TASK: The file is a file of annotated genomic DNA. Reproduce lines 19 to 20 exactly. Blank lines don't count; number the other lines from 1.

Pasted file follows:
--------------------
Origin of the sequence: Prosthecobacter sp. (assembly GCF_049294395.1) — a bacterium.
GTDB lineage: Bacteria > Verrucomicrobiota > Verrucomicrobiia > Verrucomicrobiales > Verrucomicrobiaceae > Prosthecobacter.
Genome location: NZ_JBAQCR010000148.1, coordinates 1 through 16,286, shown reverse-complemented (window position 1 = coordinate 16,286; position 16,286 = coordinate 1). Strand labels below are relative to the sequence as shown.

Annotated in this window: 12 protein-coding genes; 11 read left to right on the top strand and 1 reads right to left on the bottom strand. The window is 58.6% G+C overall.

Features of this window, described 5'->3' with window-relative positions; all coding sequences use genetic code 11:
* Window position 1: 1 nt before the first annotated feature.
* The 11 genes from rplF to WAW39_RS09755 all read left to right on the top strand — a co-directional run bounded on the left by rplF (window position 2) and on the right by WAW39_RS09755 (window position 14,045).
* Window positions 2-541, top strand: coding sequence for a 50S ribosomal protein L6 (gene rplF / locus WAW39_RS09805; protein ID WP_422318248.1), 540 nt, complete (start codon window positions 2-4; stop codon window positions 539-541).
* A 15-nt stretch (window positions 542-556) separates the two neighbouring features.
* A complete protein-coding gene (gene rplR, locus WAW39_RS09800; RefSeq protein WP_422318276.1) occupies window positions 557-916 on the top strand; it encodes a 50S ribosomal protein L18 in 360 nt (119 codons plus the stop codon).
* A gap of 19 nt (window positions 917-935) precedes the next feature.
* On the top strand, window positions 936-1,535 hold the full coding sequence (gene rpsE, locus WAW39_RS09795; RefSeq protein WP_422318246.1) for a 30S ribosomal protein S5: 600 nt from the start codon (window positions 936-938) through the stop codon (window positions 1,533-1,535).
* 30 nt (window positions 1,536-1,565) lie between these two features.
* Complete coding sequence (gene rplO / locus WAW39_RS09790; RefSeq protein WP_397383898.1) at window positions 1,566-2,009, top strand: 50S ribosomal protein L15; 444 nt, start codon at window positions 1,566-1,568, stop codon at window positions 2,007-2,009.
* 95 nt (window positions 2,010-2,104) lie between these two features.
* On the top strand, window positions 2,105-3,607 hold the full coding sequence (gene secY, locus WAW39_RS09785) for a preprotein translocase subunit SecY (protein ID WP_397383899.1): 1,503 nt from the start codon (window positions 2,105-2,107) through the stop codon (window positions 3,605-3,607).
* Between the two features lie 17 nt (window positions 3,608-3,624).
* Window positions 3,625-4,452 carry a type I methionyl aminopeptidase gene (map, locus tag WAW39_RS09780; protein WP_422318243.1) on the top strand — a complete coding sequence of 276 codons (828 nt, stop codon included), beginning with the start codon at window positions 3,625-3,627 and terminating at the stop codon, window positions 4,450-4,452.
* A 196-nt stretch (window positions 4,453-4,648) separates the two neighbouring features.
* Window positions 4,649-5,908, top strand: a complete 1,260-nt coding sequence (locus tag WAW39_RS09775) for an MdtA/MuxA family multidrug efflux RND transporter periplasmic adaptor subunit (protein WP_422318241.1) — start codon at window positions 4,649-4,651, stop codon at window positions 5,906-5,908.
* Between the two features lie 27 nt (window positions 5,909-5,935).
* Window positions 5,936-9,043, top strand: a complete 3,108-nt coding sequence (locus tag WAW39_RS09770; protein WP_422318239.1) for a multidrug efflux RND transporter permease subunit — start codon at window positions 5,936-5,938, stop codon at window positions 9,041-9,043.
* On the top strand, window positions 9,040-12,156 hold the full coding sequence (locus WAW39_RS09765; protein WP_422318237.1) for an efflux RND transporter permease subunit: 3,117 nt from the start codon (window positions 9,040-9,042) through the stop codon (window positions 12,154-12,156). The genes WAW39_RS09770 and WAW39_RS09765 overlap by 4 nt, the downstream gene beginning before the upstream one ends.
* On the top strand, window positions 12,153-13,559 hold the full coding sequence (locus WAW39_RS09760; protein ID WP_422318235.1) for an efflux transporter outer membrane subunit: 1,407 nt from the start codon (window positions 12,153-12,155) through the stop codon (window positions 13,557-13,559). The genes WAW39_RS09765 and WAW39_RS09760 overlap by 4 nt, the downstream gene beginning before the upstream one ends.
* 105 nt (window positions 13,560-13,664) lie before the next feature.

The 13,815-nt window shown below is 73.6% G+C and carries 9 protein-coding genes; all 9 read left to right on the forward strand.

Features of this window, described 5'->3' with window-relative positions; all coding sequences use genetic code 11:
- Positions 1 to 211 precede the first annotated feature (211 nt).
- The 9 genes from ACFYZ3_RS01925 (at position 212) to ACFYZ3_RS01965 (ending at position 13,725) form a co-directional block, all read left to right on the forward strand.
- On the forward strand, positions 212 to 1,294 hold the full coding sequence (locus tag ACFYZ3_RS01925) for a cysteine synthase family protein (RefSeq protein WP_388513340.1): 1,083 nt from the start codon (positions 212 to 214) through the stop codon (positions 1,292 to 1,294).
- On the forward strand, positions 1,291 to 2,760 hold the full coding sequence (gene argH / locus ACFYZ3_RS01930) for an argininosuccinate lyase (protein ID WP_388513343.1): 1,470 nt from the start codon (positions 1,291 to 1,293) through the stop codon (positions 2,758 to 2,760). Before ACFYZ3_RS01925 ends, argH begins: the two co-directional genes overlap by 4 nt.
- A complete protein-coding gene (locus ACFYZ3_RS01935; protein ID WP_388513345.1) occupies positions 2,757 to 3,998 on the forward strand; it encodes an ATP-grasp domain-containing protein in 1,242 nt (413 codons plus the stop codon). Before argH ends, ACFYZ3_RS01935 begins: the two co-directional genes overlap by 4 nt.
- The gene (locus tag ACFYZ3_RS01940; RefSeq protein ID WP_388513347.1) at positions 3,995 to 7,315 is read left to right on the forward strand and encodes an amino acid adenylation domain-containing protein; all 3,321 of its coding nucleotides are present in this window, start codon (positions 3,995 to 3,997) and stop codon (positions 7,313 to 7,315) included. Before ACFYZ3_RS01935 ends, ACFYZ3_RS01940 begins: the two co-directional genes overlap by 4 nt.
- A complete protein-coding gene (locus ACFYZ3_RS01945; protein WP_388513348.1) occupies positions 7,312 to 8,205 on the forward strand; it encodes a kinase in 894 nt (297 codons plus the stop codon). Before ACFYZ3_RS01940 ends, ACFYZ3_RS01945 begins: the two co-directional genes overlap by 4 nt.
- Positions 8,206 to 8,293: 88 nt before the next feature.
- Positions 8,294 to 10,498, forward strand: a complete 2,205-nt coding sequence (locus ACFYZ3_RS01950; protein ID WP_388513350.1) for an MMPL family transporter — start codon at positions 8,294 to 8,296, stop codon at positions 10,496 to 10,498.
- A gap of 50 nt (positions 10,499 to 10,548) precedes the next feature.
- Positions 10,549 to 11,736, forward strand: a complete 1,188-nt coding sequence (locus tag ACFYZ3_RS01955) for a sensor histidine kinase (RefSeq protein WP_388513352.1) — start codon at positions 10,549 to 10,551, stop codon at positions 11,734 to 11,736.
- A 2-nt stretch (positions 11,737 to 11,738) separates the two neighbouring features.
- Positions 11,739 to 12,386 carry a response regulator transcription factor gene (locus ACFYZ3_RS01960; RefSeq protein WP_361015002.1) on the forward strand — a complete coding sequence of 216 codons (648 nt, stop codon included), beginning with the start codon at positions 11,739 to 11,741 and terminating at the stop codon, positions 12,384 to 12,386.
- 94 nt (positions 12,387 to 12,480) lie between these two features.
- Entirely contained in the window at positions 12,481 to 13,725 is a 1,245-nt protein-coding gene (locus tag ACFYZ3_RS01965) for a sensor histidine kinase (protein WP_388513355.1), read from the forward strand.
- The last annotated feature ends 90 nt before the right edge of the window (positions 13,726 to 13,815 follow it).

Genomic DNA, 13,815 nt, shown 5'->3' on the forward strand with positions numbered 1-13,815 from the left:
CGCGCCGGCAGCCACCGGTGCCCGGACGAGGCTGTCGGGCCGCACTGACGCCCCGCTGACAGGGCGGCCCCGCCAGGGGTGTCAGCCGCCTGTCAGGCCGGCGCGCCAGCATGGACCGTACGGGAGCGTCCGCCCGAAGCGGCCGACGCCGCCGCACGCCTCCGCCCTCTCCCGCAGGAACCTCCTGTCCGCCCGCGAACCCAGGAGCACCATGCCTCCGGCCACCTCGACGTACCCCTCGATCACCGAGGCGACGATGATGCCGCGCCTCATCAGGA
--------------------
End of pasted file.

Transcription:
* A 196-nt stretch (window positions 4,453-4,648) separates the two neighbouring features.
* Window positions 4,649-5,908, top strand: a complete 1,260-nt coding sequence (locus tag WAW39_RS09775) for an MdtA/MuxA family multidrug efflux RND transporter periplasmic adaptor subunit (protein WP_422318241.1) — start codon at window positions 4,649-4,651, stop codon at window positions 5,906-5,908.